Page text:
Legal Cost Specialists

Posts made in October, 2015

Costs budgets and necessary costs

By on Oct 21, 2015 | 6 comments

It has been suggested that in the case of Stocker v Stocker [2015] EWHC 1634 the most interesting observation by Mr Justice Warby was: “I readily acknowledge the importance of ensuring that the costs budgeting process does not result in a party being unable to recover the costs necessary to assert their rights.” I would entirely agree if it were not for the fact the judge has so clearly misdirected himself in relation to the post-Jackson approach to costs. CPR 1.1(1): “These Rules are a new procedural code with the overriding objective of enabling the court to deal with cases justly and at proportionate cost.” CPR 44.3(2)(a), relating to assessment on the standard basis: “Costs which are disproportionate in amount may be disallowed or reduced even if they were reasonably or necessarily incurred” The fact a case is subject to costs management does not mean that it is therefore immune to the new proportionality test. The same approach surely applies to both budgeting and assessment. To ensure proportionality, in both cases a figure may be allowed that is less than the “necessary” to conduct the case. But, perhaps it is me that is wrong. Perhaps a judge setting a budget is only concerned with fixing a figure that allows for all “necessary” work to be done. If that figure is ultimately found to be disproportionate for the facts of the case, it is then for the judge on assessment to reduce the costs below the approved budget on the basis that this amounts to a “good reason”. If that is so, it undermines two of the purported benefits of costs management: certainty for the parties as to the extent of the adverse costs they are likely to face and avoiding the need for detailed assessment. Having said that, at this stage nothing would surprise me about the implementation process....

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Evil conspiracy

By on Oct 13, 2015 | 5 comments

There has been a certain amount of twaddle written in the Comments section of this blog recently implying that the new J-Codes based bill of costs format is a conspiracy of the few (ie those with a financial interest in costs drafting/costs budgeting software) at the expense of the many (ie by introducing automated bills that will significantly reduce the work of costs draftsmen/costs lawyers). The starting point to remember is that a new software based bill of costs format was a recommendation contained in Lord Justice Jackson’s Final Report: “Bill of costs The three requirements There are three requirements which have to be satisfied: The bill must provide more transparent explanation than is currently provided, about what work was done in the various time periods and why. The bill must provide a user-friendly synopsis of the work done, how long it took and why. This is in contrast to bills in the present format, which are turgid to read and present no clear overall picture. The bill must be inexpensive to prepare. This is in contrast to the present bills, which typically cost many thousands of pounds to assemble. How to meet those requirements In my view, modern technology provides the solution. Time recording systems must capture relevant information as work proceeds. The bill format must be compatible with existing time recording systems, so that at any given point in a piece of litigation a bill of costs can be generated automatically. Such a bill of costs must contain the necessary explanatory material, which is currently lacking from the bills prepared for detailed assessment. Crucially, the costs software must be capable of presenting the bill at different levels of generality. This will enable the solicitor to provide either (a) a user-friendly synopsis or (b) a detailed bill with all the information and explanation needed for a detailed assessment or (c) an intermediate document somewhere between (a) and (b). The software must provide for work which is not chargeable or work which is written off to be allocated to a separate file. Armed with such a software system, solicitors should be able to produce up-to-date costs information for the client or schedules of costs for summary assessment at whatever...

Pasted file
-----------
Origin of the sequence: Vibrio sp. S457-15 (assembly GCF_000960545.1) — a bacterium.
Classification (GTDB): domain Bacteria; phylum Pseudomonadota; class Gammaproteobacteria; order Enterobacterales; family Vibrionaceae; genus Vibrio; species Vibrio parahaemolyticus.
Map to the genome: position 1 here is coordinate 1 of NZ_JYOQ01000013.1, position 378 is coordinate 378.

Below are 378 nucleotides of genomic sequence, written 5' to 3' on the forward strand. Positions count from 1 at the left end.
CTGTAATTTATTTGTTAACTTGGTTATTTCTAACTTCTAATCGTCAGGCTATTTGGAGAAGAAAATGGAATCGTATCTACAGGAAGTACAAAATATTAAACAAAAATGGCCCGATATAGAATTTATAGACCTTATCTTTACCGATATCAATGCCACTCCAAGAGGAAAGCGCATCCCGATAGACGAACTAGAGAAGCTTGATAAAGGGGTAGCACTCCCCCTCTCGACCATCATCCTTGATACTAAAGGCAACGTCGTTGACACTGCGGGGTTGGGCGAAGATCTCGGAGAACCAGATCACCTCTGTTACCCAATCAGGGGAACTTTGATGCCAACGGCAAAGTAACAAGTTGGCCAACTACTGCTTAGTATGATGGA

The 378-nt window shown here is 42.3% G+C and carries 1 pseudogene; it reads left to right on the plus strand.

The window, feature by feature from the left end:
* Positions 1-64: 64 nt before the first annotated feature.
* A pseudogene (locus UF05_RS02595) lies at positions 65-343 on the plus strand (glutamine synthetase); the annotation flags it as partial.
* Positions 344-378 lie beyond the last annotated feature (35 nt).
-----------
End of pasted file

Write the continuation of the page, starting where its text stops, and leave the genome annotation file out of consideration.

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Faster trial pilot

By on Oct 9, 2015 | 9 comments